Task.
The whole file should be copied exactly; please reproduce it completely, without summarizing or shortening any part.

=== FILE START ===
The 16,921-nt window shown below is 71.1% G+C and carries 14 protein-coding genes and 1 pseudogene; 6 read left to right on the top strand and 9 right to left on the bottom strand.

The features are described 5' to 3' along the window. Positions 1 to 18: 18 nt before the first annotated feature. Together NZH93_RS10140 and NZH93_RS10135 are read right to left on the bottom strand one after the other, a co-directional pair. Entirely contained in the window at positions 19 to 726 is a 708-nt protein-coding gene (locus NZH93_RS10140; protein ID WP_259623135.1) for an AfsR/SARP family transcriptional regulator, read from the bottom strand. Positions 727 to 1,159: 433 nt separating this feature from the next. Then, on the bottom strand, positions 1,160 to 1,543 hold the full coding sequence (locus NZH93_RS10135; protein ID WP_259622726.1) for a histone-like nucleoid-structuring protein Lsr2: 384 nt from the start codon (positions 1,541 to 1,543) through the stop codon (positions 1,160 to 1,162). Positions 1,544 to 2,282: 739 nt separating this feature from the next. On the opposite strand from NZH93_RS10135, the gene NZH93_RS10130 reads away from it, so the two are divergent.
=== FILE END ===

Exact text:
The 16,921-nt window shown below is 71.1% G+C and carries 14 protein-coding genes and 1 pseudogene; 6 read left to right on the top strand and 9 right to left on the bottom strand.

The features are described 5' to 3' along the window. Positions 1 to 18: 18 nt before the first annotated feature. Together NZH93_RS10140 and NZH93_RS10135 are read right to left on the bottom strand one after the other, a co-directional pair. Entirely contained in the window at positions 19 to 726 is a 708-nt protein-coding gene (locus NZH93_RS10140; protein ID WP_259623135.1) for an AfsR/SARP family transcriptional regulator, read from the bottom strand. Positions 727 to 1,159: 433 nt separating this feature from the next. Then, on the bottom strand, positions 1,160 to 1,543 hold the full coding sequence (locus NZH93_RS10135; protein ID WP_259622726.1) for a histone-like nucleoid-structuring protein Lsr2: 384 nt from the start codon (positions 1,541 to 1,543) through the stop codon (positions 1,160 to 1,162). Positions 1,544 to 2,282: 739 nt separating this feature from the next. On the opposite strand from NZH93_RS10135, the gene NZH93_RS10130 reads away from it, so the two are divergent.